See the May 2012 issue of Model Aviation
for an article about
The 2011 Heart of America Float Fly



FLOAT FLYING


One of the real thrills in R/C flying is to see a model equipped with floats lightly touch down, skim across the water and lift back off without a bounce.

Although there are some differences specific to float flying, for the most part it is not that much different from flying off of land. Listed below is what I see, after twenty years of active float flying, as eight key elements to successful float flying:

  1. The length of your floats should be 75-80% of your fuselage length (As measured from the prop disk to the rudder hinge)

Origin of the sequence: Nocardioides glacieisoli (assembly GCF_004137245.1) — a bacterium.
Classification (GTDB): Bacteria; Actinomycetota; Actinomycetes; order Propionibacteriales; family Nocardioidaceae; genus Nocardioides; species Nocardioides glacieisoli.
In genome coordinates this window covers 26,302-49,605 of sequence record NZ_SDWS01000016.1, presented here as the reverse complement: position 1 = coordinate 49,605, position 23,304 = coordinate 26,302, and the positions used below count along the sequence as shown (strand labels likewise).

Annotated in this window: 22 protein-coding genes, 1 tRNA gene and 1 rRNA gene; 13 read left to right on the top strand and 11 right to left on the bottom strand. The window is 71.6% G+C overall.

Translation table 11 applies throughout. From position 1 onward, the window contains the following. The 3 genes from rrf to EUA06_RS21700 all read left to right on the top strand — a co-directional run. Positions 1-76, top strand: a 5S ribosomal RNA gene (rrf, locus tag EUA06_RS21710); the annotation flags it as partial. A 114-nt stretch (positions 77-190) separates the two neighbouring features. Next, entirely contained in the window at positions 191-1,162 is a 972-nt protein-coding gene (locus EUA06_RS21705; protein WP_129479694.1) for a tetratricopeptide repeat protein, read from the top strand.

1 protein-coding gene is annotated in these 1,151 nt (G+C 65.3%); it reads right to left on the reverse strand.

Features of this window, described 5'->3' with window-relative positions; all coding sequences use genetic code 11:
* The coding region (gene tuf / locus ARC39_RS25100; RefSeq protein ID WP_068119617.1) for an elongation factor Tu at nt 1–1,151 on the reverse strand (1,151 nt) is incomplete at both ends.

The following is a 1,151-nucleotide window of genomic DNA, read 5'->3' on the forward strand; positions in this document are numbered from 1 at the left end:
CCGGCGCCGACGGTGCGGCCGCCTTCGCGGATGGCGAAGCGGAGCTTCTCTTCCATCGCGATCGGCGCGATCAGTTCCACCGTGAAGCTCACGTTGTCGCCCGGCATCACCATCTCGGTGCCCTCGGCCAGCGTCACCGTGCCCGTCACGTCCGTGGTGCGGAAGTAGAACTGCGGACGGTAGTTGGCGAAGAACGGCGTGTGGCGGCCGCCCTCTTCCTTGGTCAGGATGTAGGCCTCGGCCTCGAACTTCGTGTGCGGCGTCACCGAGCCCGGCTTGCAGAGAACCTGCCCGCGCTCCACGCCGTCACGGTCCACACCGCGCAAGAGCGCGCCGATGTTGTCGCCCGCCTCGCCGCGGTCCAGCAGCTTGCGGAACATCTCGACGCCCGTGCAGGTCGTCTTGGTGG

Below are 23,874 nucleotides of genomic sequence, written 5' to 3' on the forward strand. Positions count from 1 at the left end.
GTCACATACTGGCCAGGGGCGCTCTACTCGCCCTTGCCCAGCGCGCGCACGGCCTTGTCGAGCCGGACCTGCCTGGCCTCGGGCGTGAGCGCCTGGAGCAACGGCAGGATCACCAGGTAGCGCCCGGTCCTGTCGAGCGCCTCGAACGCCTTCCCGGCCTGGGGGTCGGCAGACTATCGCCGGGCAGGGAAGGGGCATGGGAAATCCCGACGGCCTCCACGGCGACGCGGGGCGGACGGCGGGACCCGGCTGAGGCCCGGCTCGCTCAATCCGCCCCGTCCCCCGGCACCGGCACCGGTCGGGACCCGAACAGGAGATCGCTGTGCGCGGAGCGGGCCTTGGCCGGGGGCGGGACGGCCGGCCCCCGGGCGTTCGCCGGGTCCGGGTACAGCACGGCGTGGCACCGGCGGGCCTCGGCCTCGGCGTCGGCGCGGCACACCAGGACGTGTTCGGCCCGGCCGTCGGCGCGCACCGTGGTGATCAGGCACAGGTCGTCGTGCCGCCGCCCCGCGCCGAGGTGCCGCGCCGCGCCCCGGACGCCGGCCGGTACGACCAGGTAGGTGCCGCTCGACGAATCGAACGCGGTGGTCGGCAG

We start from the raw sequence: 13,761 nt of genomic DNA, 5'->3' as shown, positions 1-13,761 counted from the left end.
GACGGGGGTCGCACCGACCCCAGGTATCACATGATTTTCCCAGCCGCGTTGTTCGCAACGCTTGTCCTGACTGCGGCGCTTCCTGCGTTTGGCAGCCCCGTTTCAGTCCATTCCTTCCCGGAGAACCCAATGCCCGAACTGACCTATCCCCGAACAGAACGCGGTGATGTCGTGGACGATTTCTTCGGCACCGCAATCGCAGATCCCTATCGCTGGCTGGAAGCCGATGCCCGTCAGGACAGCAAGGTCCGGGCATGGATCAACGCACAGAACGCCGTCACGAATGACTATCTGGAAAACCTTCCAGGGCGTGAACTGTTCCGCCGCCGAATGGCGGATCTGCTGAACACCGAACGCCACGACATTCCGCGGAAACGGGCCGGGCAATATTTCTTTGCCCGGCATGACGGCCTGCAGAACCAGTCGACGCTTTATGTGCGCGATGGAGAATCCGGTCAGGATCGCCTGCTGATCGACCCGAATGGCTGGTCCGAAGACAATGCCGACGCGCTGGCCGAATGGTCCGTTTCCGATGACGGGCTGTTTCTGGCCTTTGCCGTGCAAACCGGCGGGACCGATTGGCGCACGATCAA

2. The step of the float should be located 1/2 to 1 inch behind the CG
  3. 10% of the total length of the float should be ahead of the prop disk
  4. Wing incidence should be 1-3 degrees positive when the top of the float is level
  5. Any model which has enough power for "brisk" performance off of a grass runway can handle the addition of floats
  6. Do install a water rudder
  7. Avoid cross wind take-offs
  8. Take-off speed can be deceptive on water. Take a longer than usual take-off run

If you have any further questions about float flying, float installation, sources for floats, single center float specifications, seaplane applications, recommended first seaplane/float plane, etc., address your question to "Club Information" in the contact us section of this web site. We will get back to you promptly.

The RC Barnstormers Model Airplane Club hosts the Heart of America Float Fly at Lake Miola in the late Spring.